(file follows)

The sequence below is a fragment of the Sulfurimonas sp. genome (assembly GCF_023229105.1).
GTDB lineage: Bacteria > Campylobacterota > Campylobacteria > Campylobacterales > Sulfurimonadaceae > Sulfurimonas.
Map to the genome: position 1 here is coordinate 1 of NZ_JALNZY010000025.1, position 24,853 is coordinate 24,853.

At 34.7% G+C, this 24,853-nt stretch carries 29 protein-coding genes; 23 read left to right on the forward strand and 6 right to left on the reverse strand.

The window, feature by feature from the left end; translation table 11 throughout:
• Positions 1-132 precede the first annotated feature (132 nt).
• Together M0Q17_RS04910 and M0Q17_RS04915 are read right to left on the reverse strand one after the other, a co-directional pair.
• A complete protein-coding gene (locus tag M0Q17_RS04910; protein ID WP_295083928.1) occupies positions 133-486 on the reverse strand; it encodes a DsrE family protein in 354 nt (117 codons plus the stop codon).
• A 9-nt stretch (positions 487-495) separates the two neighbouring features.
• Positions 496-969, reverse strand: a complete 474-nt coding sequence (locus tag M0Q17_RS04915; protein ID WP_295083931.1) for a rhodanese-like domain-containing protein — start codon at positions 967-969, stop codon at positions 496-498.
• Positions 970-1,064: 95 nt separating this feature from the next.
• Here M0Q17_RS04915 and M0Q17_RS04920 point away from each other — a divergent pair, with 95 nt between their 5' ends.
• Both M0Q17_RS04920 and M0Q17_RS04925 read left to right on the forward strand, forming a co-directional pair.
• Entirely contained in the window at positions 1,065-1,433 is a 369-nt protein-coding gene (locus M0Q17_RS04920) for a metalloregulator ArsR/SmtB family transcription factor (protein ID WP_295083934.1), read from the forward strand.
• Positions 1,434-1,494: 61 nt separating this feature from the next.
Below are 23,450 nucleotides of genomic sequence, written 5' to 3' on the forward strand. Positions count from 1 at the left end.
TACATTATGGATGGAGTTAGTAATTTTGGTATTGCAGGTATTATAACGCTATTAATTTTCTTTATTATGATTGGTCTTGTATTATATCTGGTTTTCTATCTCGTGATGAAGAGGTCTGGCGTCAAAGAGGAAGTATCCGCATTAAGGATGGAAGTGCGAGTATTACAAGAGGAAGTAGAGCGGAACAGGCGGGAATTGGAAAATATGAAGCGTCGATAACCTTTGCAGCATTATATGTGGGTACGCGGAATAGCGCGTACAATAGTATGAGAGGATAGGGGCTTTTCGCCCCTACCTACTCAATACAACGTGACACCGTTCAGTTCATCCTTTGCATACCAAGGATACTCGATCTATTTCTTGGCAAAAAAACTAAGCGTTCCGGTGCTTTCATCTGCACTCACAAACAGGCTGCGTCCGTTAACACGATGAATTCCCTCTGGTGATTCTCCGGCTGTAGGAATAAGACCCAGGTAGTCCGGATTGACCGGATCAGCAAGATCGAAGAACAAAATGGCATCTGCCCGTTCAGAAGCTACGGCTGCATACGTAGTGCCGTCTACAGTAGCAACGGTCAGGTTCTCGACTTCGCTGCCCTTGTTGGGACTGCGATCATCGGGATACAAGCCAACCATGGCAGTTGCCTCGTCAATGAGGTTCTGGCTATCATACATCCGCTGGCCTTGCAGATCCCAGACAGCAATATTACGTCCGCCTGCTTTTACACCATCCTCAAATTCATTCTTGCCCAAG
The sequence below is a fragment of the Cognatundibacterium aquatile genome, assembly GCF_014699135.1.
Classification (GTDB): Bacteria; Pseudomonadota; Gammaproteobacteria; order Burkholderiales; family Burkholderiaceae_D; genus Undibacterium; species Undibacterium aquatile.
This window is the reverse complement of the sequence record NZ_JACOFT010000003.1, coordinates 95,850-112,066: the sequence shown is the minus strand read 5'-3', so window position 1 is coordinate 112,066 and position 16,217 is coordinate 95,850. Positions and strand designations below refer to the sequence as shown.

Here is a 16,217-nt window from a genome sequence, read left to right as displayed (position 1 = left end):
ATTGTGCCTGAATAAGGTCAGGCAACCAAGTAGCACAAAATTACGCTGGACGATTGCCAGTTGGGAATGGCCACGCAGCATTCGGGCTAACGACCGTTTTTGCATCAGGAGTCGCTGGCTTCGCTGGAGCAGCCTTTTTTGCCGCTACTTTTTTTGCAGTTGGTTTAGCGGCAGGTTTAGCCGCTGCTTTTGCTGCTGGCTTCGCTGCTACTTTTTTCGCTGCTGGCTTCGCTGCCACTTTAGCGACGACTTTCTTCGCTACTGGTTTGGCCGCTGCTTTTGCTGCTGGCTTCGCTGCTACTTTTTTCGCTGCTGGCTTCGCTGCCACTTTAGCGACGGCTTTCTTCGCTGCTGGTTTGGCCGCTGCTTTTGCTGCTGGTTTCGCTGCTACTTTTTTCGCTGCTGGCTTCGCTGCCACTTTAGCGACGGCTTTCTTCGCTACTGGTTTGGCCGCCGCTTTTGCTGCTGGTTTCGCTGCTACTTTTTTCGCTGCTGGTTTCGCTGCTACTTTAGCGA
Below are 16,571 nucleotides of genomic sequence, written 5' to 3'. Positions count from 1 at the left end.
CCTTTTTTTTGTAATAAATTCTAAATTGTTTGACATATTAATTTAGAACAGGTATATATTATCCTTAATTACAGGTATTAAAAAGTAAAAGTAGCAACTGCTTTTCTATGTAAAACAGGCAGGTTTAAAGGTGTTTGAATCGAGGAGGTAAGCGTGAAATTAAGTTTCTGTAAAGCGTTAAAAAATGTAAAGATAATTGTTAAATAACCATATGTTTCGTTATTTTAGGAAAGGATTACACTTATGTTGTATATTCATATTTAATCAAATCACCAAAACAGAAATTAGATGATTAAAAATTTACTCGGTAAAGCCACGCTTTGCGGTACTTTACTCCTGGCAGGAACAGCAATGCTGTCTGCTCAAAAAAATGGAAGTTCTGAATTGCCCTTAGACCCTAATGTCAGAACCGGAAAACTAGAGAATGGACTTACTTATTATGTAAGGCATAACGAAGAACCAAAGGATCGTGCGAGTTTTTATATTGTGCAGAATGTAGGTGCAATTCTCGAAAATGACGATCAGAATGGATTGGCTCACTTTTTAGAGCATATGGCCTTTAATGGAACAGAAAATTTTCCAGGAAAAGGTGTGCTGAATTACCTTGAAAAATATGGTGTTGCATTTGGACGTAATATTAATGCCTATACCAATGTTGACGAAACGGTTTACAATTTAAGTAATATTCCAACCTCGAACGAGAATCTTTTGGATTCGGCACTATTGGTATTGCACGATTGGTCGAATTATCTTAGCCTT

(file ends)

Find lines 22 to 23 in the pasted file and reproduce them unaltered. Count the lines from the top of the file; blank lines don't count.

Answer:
ATTGTGCCTGAATAAGGTCAGGCAACCAAGTAGCACAAAATTACGCTGGACGATTGCCAGTTGGGAATGGCCACGCAGCATTCGGGCTAACGACCGTTTTTGCATCAGGAGTCGCTGGCTTCGCTGGAGCAGCCTTTTTTGCCGCTACTTTTTTTGCAGTTGGTTTAGCGGCAGGTTTAGCCGCTGCTTTTGCTGCTGGCTTCGCTGCTACTTTTTTCGCTGCTGGCTTCGCTGCCACTTTAGCGACGACTTTCTTCGCTACTGGTTTGGCCGCTGCTTTTGCTGCTGGCTTCGCTGCTACTTTTTTCGCTGCTGGCTTCGCTGCCACTTTAGCGACGGCTTTCTTCGCTGCTGGTTTGGCCGCTGCTTTTGCTGCTGGTTTCGCTGCTACTTTTTTCGCTGCTGGCTTCGCTGCCACTTTAGCGACGGCTTTCTTCGCTACTGGTTTGGCCGCCGCTTTTGCTGCTGGTTTCGCTGCTACTTTTTTCGCTGCTGGTTTCGCTGCTACTTTAGCGA
Below are 16,571 nucleotides of genomic sequence, written 5' to 3'. Positions count from 1 at the left end.